Ms Hirsch’s grapeshot approach continues:

"But if religious communities are to have specialist courts, as Lord Carey would want, what about minority-ethnic communities – badly under-represented in the judiciary – women and other groups affected by the various strands of discrimination? Either the legal system is premised on the notion that the court system can function fairly for all, or it ceases to function at all."

“Various strands of discrimination” is a controversial way of putting the judiciary’s lack of diversity, although I agree with her second sentence. It is worth adding something in relation to Sharia courts, which Ms Hirsch mentions at the end of her article, and indeed the Beth Din as referred to by some of the comments below her article.

Separate religious law is something completely inconsistent with the separation of church and state equality before the law. The Beth Din, however – and any Sharia equivalent – is not an example of separate religious law, and this is a common and serious misunderstanding. The Beth Din is not set up or funded by the British state, and its rulings, to the extent they are inconsistent with British law, are of no legal effect. It is in fact an illustration of the English law principle of freedom of contract. Any contract – including one providing for arbitration or other form of alternative dispute resolution – will be enforced by the courts so long as it meets domestic law requirements for a valid contract, including public policy. Thus if two people conclude a contract providing for Jewish law, or some foreign law, or even a previously unheard of set of rules the parties had devised themselves, the courts will do their best to interpret and uphold that contract. To do so involves no importation of the foreign or religious laws; it is simply applying the domestic principle of freedom of contract. So too with the recognition of foreign marriages.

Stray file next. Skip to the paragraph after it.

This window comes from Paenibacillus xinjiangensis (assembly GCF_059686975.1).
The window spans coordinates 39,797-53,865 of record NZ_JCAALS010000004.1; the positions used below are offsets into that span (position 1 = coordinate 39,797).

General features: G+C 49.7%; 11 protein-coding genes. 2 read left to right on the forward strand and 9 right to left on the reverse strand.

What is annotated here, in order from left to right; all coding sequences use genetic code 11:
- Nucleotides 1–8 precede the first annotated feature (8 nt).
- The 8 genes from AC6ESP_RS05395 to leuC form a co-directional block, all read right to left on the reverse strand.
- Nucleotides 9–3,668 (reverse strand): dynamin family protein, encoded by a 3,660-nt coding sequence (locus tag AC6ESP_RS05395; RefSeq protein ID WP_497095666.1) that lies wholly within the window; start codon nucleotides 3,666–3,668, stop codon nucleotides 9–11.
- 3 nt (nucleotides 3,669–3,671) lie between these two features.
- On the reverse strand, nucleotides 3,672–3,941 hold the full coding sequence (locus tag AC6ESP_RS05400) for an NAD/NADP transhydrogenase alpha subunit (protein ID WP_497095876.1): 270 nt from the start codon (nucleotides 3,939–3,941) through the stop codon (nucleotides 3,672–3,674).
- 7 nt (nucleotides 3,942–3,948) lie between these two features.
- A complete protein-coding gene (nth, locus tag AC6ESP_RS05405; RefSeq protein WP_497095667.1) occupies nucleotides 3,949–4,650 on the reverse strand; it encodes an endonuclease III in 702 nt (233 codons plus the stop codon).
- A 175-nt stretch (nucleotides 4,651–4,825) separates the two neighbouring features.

One important caveat remains, however: if a religious system involves principles which would be unlawful here, such as discrimination against women, then the courts will be careful before deciding that the party discriminated against would have freely agreed to subject their dispute to the religious court, and indeed whether to recognise the ruling either way, having regard to public policy. That might be viewed by some as unfair discrimination against the religious group. By others it might be seen as protecting the rights of those discriminated against by that religious group.

The boundaries of recognising controversial or even unlawful practices in the name of freedom of religion, freedom of expression and freedom of contract forms one of the central disputes in liberal philosophy. For rather different reasons, and with rather different solutions, I would agree with Ms Hirsch that this debate isn’t going to go away or become any less heated any time soon.